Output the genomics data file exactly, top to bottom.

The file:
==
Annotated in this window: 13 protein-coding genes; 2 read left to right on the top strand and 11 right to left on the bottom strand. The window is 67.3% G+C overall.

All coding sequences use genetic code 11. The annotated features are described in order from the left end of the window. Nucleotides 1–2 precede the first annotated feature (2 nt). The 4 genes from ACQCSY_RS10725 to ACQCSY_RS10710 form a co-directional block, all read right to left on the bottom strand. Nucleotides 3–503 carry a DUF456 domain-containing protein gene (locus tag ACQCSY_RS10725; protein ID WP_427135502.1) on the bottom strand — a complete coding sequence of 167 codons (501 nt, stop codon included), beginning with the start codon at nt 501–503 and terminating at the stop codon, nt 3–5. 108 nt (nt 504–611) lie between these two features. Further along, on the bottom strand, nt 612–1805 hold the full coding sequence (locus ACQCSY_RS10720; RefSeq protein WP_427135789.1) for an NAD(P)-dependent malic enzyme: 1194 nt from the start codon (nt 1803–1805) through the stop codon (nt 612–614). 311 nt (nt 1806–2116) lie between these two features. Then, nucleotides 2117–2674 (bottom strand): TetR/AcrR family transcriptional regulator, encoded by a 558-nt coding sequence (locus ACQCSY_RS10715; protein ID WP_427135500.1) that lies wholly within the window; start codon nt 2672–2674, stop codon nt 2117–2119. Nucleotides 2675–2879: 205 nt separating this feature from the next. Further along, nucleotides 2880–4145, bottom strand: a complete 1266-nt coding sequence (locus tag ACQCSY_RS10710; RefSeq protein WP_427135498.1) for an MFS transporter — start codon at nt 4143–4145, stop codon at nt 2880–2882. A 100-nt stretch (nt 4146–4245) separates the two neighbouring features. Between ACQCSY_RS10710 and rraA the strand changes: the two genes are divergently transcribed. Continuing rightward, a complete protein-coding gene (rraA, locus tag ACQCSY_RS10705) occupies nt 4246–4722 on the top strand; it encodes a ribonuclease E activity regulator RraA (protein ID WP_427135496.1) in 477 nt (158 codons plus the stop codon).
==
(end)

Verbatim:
Annotated in this window: 13 protein-coding genes; 2 read left to right on the top strand and 11 right to left on the bottom strand. The window is 67.3% G+C overall.

All coding sequences use genetic code 11. The annotated features are described in order from the left end of the window. Nucleotides 1–2 precede the first annotated feature (2 nt). The 4 genes from ACQCSY_RS10725 to ACQCSY_RS10710 form a co-directional block, all read right to left on the bottom strand. Nucleotides 3–503 carry a DUF456 domain-containing protein gene (locus tag ACQCSY_RS10725; protein ID WP_427135502.1) on the bottom strand — a complete coding sequence of 167 codons (501 nt, stop codon included), beginning with the start codon at nt 501–503 and terminating at the stop codon, nt 3–5. 108 nt (nt 504–611) lie between these two features. Further along, on the bottom strand, nt 612–1805 hold the full coding sequence (locus ACQCSY_RS10720; RefSeq protein WP_427135789.1) for an NAD(P)-dependent malic enzyme: 1194 nt from the start codon (nt 1803–1805) through the stop codon (nt 612–614). 311 nt (nt 1806–2116) lie between these two features. Then, nucleotides 2117–2674 (bottom strand): TetR/AcrR family transcriptional regulator, encoded by a 558-nt coding sequence (locus ACQCSY_RS10715; protein ID WP_427135500.1) that lies wholly within the window; start codon nt 2672–2674, stop codon nt 2117–2119. Nucleotides 2675–2879: 205 nt separating this feature from the next. Further along, nucleotides 2880–4145, bottom strand: a complete 1266-nt coding sequence (locus tag ACQCSY_RS10710; RefSeq protein WP_427135498.1) for an MFS transporter — start codon at nt 4143–4145, stop codon at nt 2880–2882. A 100-nt stretch (nt 4146–4245) separates the two neighbouring features. Between ACQCSY_RS10710 and rraA the strand changes: the two genes are divergently transcribed. Continuing rightward, a complete protein-coding gene (rraA, locus tag ACQCSY_RS10705) occupies nt 4246–4722 on the top strand; it encodes a ribonuclease E activity regulator RraA (protein ID WP_427135496.1) in 477 nt (158 codons plus the stop codon).